Investing vs. Speculating
I've recently been rereading Benjamin Graham's 1949 masterpiece, The Intelligent Investor. If this is a book you've never read yourself, I highly recommend picking up a copy. Warren Buffett calls it, “By far the best book on investing ever written.”
Graham's approach to investing is very levelheaded. He generally preaches investing in securities that appear underpriced by some form of fundamental analysis. And he opens the book by differentiating between investing and speculating.
We often use the words “investing” and “speculating” interchangeably. But there are significant differences. Many would say that speculating simply involves a higher level of risk. And while that's true, the differences don't end there.
An investment operation is one which, upon thorough analysis, promises safety of principal and an adequate return. Operations not meeting these requirements are speculative.
Let's break this down...
There are three elements of true investing that Graham is pointing out here:
- Analysis: Scrutiny of a business's underlying value
- Promises safety of principal: Protection against capital losses
- Adequate return: An acceptable (not extraordinary) ROI
Anything else, Graham says, is speculation.
An investor figures what a security is worth based on the underlying value of the business. A speculator, on the other hand, is simply betting that someone else will be willing to pay more it in the future. They basically play the “greater fool” game.
As Graham puts it, investors determine “the market price by established standards of value.” Conversely, speculators “base [their] standards of value upon the market price.”
Let me clean that up a little bit...
Investors base market price on value.
Speculators base value on market price.
Confusing investing with speculating can be a costly mistake. And we really don't have to look any further than Bitcoin to see that.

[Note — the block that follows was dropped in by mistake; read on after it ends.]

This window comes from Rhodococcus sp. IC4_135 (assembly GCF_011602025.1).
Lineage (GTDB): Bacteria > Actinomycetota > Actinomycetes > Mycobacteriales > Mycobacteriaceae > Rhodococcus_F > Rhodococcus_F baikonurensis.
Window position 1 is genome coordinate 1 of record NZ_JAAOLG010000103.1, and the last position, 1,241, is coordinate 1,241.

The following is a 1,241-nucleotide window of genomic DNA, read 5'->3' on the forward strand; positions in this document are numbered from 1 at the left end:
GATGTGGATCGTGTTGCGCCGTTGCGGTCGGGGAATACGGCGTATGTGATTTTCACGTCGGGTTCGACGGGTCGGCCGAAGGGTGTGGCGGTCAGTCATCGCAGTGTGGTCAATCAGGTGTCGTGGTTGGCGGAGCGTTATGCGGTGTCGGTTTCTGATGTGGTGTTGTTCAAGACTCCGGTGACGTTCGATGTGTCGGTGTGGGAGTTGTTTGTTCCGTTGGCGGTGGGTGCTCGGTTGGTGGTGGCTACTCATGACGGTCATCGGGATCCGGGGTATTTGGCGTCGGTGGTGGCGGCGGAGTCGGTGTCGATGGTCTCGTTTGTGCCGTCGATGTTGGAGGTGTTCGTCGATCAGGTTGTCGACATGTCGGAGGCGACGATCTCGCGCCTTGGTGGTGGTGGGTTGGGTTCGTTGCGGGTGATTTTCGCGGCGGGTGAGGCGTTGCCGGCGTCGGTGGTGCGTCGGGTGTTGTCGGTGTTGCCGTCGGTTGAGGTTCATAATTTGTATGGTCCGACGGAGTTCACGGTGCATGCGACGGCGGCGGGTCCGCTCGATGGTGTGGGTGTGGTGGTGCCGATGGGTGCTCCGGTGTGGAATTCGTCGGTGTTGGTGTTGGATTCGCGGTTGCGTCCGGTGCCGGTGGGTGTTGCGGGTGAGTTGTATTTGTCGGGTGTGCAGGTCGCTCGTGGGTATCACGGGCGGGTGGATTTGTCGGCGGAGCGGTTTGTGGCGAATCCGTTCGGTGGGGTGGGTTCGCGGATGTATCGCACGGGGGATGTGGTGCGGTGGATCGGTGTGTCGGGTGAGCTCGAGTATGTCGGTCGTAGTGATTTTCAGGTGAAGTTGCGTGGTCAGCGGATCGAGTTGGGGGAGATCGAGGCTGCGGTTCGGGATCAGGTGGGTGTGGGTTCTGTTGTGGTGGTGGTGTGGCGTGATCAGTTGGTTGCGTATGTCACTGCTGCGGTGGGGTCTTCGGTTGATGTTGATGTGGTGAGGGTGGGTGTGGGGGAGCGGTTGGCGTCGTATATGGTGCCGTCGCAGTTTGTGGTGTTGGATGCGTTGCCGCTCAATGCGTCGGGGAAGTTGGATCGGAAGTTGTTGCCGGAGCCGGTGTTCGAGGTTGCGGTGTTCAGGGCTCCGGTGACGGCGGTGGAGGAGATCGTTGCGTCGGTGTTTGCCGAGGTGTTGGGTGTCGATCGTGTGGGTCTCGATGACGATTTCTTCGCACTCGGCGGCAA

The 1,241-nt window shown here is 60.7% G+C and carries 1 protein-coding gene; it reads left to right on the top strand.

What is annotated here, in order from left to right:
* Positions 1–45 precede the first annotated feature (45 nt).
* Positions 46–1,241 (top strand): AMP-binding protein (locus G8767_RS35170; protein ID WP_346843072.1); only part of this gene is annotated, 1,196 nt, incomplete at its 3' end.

Last year, the market went wild for Bitcoin and cryptocurrencies. The price of Bitcoin shot up to nearly $20,000. I remember the day back in December when the price of Bitcoin would go up another $500 every time I hit the refresh button on my browser.
Everyone was talking about Bitcoin and cryptocurrencies, and many were buying, even though very few people even understood them. Hell, people couldn't even agree on whether Bitcoin was a currency, a commodity, or some other form of asset. They still can't.
This was a classic example of speculating. And for many, it blew up in their face. Bitcoin has lost some 66% of its value since.
Most people look at the stock market as some kind of get-rich-quick scheme. And once they try that, they find out it doesn't work that way.
Investing — true investing — is like playing a game of football. It's a slow game of moving the line forward. You don't win the game by throwing Hail Mary passes every time. In fact, that's a great way to lose the game.
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There's no doubt that speculating is way more exciting. And if you get lucky, speculating can be extremely rewarding. But it's also one of the worst possible ways to build wealth over the long term.
Now, I'm not saying you should never speculate. Instead, you should speculate wisely. Having a bit of high-risk exposure is not a bad thing. But risk should absolutely be balanced with safety.
Truth is, the human being loves to gamble. And Wall Street knows this. Wall Street loves to downplay the durable virtues of investing in favor of the appeal of speculation. Why? Because they don't care whether or not you make any money, as long as you keep trading.
This fact is parodied in the 1983 Eddie Murphy/Dan Aykroyd classic comedy Trading Places.
Randolph Duke: Some of our clients are speculating that the price of gold will rise in the future. And we have other clients who are speculating that the price of gold will fall. They place their orders with us, and we buy or sell their gold for them.
Mortimer Duke: Tell him the good part.
Randolph Duke: The good part, William, is that, no matter whether our clients make money or lose money, Duke & Duke get the commissions.
Speculating lowers your odds of building wealth and mostly serves to line the pockets of brokers. Investing, on the other hand, works for you.
Don't fall for the glitz, glamour, and hype of short-term gains from speculation.
Play the long game of investing.
If you're interested in learning more about value investing, I highly urge you to check out Charles Mizrahi's Park Avenue Investment Club. He has dedicated his entire 35-year career to these principles and was ranked the #1 performing market timer, not just on Wall Street but in the entire United States, based on the actual performance of client accounts.
Until next time,
As an editor at Energy and Capital, Luke’s analysis and market research reach hundreds of thousands of investors every day. Luke is also a contributing editor of Angel Publishing’s Bubble and Bust Report newsletter. There, he helps investors in leveraging the future supply-demand imbalance that he believes could be key to a cyclical upswing in the hard asset markets. For more on Luke, go to his editor’s page.
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